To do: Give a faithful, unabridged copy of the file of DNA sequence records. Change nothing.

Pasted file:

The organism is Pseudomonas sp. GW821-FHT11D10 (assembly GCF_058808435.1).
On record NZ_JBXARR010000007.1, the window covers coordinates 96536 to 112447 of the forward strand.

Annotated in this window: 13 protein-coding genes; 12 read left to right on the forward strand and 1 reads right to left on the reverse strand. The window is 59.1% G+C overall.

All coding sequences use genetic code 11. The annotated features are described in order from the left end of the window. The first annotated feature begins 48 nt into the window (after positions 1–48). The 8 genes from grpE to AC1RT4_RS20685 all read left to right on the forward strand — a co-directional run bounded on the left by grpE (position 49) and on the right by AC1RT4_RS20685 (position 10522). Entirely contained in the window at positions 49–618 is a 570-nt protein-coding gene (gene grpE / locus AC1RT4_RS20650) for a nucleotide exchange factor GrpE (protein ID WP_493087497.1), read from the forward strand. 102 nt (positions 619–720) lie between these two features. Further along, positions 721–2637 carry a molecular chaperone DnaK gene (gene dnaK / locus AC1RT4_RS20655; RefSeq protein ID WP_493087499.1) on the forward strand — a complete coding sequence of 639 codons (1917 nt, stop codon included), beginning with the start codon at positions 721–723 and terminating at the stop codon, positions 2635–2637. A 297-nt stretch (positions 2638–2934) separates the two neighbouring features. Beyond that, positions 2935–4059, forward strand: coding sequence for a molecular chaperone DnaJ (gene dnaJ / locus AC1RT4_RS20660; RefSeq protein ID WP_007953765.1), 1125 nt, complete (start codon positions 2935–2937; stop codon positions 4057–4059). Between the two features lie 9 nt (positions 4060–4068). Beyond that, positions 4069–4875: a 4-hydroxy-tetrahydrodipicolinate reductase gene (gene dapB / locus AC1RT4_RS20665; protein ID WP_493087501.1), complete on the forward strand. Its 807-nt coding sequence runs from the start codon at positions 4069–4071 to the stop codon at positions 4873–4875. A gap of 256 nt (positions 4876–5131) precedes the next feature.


The organism is Pseudomonas sp. GW821-FHT11D10 (assembly GCF_058808435.1).
On record NZ_JBXARR010000007.1, the window covers coordinates 96536 to 112447 of the forward strand.

Annotated in this window: 13 protein-coding genes; 12 read left to right on the forward strand and 1 reads right to left on the reverse strand. The window is 59.1% G+C overall.

All coding sequences use genetic code 11. The annotated features are described in order from the left end of the window. The first annotated feature begins 48 nt into the window (after positions 1–48). The 8 genes from grpE to AC1RT4_RS20685 all read left to right on the forward strand — a co-directional run bounded on the left by grpE (position 49) and on the right by AC1RT4_RS20685 (position 10522). Entirely contained in the window at positions 49–618 is a 570-nt protein-coding gene (gene grpE / locus AC1RT4_RS20650) for a nucleotide exchange factor GrpE (protein ID WP_493087497.1), read from the forward strand. 102 nt (positions 619–720) lie between these two features. Further along, positions 721–2637 carry a molecular chaperone DnaK gene (gene dnaK / locus AC1RT4_RS20655; RefSeq protein ID WP_493087499.1) on the forward strand — a complete coding sequence of 639 codons (1917 nt, stop codon included), beginning with the start codon at positions 721–723 and terminating at the stop codon, positions 2635–2637. A 297-nt stretch (positions 2638–2934) separates the two neighbouring features. Beyond that, positions 2935–4059, forward strand: coding sequence for a molecular chaperone DnaJ (gene dnaJ / locus AC1RT4_RS20660; RefSeq protein ID WP_007953765.1), 1125 nt, complete (start codon positions 2935–2937; stop codon positions 4057–4059). Between the two features lie 9 nt (positions 4060–4068). Beyond that, positions 4069–4875: a 4-hydroxy-tetrahydrodipicolinate reductase gene (gene dapB / locus AC1RT4_RS20665; protein ID WP_493087501.1), complete on the forward strand. Its 807-nt coding sequence runs from the start codon at positions 4069–4071 to the stop codon at positions 4873–4875. A gap of 256 nt (positions 4876–5131) precedes the next feature.